Photo: Wikimedia Commons
Romy Varghese over at Bloomberg has an in-depth look at how the construction of Red Bull Arena in Harrison, New Jersey has contributed to the town’s $6 million budget gap.Essentially, Harrison had a plan to jump-start development by building a soccer-specific arena in 2006.
But five years later, the $39 million the town paid to buy land for the stadium has yet to be recouped in redevelopment revenue.
To add insult to economy hardship, the team is refusing to pay property taxes on the arena.
From Varghese and Bloomberg:
“Town officials in December had to borrow $3.1 million — 21 per cent of its municipal tax collections — to make the debt payment on the 2006 issue, and they anticipate doing so again this December, Moody’s said.”
“Meanwhile, the New York Red Bulls, whose owner is No. 208 on Forbes magazine’s list of the world billionaires, are challenging their taxable status. The team refuses to pay a $1.4 million property levy, according to Moody’s.”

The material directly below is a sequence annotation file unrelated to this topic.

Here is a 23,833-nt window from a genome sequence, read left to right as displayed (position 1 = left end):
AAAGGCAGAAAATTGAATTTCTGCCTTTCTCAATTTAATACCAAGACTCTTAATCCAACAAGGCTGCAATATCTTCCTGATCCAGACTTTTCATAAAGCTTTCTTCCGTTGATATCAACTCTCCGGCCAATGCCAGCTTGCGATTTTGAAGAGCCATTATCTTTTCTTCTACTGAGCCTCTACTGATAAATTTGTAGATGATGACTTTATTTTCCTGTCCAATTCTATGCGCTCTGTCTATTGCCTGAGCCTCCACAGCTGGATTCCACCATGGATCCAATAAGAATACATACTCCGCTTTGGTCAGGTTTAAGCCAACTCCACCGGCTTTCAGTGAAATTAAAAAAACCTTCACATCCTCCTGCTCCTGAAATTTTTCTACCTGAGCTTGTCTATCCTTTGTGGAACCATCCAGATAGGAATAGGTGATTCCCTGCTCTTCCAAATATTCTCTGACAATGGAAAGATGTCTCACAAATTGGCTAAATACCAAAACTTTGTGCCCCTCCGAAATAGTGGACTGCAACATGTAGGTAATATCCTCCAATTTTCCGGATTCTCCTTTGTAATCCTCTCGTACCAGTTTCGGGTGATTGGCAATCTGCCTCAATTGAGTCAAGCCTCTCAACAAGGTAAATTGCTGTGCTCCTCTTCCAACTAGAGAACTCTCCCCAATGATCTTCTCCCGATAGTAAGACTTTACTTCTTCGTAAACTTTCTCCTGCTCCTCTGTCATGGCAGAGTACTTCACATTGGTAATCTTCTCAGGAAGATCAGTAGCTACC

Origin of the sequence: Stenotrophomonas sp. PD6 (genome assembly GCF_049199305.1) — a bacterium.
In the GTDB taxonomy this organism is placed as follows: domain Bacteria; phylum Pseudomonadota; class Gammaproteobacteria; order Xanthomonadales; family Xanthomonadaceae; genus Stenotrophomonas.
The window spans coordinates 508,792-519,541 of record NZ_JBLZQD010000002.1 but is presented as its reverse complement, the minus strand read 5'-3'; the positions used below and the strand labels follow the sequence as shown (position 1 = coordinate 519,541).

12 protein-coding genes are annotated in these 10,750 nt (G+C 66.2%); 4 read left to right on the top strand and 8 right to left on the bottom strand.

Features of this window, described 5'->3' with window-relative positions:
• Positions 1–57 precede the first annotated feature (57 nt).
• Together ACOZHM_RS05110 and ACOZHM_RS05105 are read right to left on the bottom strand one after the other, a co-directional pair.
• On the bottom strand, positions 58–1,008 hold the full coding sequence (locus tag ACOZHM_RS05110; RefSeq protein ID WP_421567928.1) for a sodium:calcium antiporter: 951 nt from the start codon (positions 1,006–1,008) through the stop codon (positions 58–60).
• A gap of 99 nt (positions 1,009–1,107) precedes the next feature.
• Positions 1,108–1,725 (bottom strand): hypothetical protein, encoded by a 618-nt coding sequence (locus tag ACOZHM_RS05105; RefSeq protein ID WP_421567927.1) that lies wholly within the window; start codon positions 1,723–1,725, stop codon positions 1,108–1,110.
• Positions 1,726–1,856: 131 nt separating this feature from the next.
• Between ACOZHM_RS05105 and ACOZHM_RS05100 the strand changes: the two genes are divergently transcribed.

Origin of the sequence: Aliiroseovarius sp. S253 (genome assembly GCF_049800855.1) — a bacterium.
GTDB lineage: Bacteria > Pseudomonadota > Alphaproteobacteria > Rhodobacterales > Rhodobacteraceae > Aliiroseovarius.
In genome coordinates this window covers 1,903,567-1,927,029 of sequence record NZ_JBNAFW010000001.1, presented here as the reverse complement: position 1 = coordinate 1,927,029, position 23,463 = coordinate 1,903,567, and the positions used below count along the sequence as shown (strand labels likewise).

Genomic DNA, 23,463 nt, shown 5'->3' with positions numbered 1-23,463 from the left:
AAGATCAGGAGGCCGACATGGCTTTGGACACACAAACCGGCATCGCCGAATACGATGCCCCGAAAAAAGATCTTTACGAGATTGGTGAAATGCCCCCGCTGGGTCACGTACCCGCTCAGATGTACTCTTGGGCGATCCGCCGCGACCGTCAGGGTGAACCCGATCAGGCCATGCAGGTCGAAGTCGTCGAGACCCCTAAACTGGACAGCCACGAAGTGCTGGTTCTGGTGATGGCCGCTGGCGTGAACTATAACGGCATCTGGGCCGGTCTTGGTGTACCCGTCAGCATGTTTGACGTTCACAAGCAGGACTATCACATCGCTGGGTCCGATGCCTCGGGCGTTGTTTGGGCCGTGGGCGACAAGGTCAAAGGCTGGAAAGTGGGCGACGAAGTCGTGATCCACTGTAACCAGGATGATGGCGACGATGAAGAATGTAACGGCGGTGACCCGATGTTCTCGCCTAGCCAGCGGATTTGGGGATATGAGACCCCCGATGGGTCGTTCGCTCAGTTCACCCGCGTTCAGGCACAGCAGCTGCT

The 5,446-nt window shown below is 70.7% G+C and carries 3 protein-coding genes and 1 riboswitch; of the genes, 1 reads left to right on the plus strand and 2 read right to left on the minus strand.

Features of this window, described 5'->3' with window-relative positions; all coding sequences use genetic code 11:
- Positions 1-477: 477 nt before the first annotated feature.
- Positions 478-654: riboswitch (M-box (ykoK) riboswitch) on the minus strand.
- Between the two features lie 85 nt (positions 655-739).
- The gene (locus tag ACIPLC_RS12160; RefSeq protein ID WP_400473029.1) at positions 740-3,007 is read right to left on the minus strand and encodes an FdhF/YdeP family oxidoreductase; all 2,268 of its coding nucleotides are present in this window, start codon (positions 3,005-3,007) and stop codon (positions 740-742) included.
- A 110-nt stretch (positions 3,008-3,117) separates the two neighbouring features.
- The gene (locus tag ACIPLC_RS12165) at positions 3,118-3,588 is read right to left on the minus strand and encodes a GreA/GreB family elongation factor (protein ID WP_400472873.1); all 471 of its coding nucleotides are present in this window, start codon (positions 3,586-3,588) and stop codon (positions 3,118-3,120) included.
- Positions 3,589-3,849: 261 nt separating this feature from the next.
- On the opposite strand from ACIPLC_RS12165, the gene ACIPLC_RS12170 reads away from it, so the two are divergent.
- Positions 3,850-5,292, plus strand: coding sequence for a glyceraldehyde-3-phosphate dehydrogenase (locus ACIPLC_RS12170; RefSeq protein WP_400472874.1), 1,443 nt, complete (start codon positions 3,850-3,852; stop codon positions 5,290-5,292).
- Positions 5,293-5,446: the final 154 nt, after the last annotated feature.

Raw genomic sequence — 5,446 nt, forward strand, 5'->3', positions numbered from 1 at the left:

And further down:
“Even the stadium, the one project that has come to completion, isn’t providing the revenue that town anticipated. The team argues that since the Harrison Redevelopment Agency owns the land, it shouldn’t have to pay property taxes.”
“‘We continue to work with them to find an amicable solution,’ said Erik Stover, the team’s managing director.”
We’re used to billionaires doping cities into building them stadiums.
But refusing to pay property taxes to a town that’s in dire straits and “plans to dismiss 17 per cent of its police and 29 per cent of its firefighters on July 1?”
NOW WATCH: Briefing videos
Business Insider Emails & Alerts
Site highlights each day to your inbox.